2004's Never Breathe What You Can't See
teamed punk figurehead Jello with metal sludge kings The Melvins, with impressive results. While the music was definitely heavy, it had a Jello edge -- it was cleverly punky, with nuggets of sardonic humor thrown in for good measure. If you took a large hunting knife to Never
, carefully peeled all of the skin from its carcass, turned it inside out and then redressed the album in its own flesh, the result would look something like Sieg Howdy!
While many of these tunes were recorded during the same session that produced Never, there's a more distinctive Melvins imprint on this batch, especially on the heavier, lengthier tunes. There's still plenty of upbeat punk in the equation, but Buzzo and crew made more of a mark on the music this time around.
It's probably best to start off where God, Mother Nature, Jello and The Melvins intended you to do so: the brutal reworking of Alice Cooper's "Halo of Flies". It's a tad shorter than the original, but The Melvins add an incredibly raw, rough edge, starting with the classic Devil's triad introduction and ending with the band's trademark bulbous, beefy chords. As the galloping metal rhythms are unleashed, Jello slices through the murk with his usual nasal brilliance. His voice is grating, whiny, and a perfect complement to the monstrous riffs echoing from the speakers. The remake is dead on, soaking up Cooper's original menacing vibe while updating the sound for today's festering youth.
Sieg Howdy only gets better from there. The lengthy remix of "The Lighter Side of Global Terrorism" sounds like a crank-addled Chrome playing a lengthy Hawkwind space-rock anthem. Jello tackles racial profiling and airport checkpoints, while the frenzied musical backing gets a makeover with added reverb and plenty of distortion. An extended guitar solo leans on screeching feedback and astral jams, creating quite a racket. If you didn't get the message the first time, maybe you'll remember to check anything "dangerous" on your next trip.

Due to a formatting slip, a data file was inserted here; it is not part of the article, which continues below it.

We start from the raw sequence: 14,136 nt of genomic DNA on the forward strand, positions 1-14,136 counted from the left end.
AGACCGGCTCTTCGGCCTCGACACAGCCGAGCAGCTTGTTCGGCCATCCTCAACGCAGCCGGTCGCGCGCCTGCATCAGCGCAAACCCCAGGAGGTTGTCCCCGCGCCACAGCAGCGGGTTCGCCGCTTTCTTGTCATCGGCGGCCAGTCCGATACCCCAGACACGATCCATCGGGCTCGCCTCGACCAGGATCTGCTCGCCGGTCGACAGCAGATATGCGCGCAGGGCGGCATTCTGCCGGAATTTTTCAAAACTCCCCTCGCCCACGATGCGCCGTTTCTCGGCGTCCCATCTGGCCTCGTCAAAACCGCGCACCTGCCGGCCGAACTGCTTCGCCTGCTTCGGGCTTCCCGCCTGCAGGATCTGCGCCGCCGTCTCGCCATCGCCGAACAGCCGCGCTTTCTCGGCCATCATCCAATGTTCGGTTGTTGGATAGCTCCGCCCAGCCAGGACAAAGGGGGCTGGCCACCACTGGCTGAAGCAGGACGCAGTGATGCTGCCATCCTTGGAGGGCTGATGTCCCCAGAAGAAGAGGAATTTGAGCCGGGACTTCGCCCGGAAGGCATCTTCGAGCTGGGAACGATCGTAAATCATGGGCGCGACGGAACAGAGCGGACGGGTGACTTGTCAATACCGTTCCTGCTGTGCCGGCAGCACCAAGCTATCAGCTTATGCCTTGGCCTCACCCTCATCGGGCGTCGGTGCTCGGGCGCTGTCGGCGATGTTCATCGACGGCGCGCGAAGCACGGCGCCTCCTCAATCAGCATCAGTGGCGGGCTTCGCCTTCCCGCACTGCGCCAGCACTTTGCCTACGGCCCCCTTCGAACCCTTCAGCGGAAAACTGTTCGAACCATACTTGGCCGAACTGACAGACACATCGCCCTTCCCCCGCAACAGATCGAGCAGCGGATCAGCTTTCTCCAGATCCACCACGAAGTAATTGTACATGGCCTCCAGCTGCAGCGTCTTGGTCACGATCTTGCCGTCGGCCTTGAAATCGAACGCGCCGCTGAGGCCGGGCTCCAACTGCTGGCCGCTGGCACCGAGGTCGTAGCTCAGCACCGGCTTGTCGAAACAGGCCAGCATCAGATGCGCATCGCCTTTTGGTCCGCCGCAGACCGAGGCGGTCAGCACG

The dumbing-down of punk rock is addressed on "Those Dumb Punk Kids (Will Buy Anything)", along with the unnecessary (and usually embarrassing) reunions of aging punk rock icons. Jello never comes right out and says it, but he's clearly nailing his former DK comrades (along with other painful punk reincarnations like the Danzig-less Misfits) to the cross. The lyrics deliver a vicious verbal thrashing: "We'll sue the guy who wrote the songs / So we can sell them into commercials / Steal the name and hit the road / Trashing all our band stood for / We won't rehearse, sound worse / Dig up some old child star / Who never learns the words." Come on Klaus, Ray, D.H. and Brandon (you silly child star) -- didn't you expect Jello to take a few shots at you when he got a chance?
Other soon-to-be classics include the super rockfest "Lessons in What Not to Become" and the short but bitter "Voted Off the Island". "Lessons" discusses hypocritical parenting and blaming child-rearing failures on music, while "Voted"'s catchy chorus takes a bite out of conformity.
Biafra tackles Gov. Arnold Schwarzenegger with an updated (and live) take on "Kali-fornia Uber Alles 21st Century". He includes plenty of clever Arnold references, including sly commentary on "Kindergarten Cops", "Girlie Men" and "The Terminator". Add a hearty dose of The Melvins' extra low-end sound and you've got a bona fide musical massacre that packs all the intensity and ferocity of the original. Bashing corrupt governments always makes for quality entertainment.
Remixes by Al Jourgensen ("Enchanted Thoughtfist"), Dälek ("Dawn of the Locusts") and the Dead Nephews ("Caped Crusader") are as spectacular as the originals. "Enchanted" includes a guest appearance by Rigor Mortis, Ministry and Revolting Cocks member Mike Scaccia on guitar.
The Melvins have never put their name on anything that sucked, and Sieg Howdy! doesn't hurt their streak, while Jello, despite his familiar shtick, has wisely avoided pigeonholing himself or descending into self-parody. All of these guys are considerably older than today's puerile punks, but as Jello and the Melvins remind us here, age doesn't have to mean musical stagnation.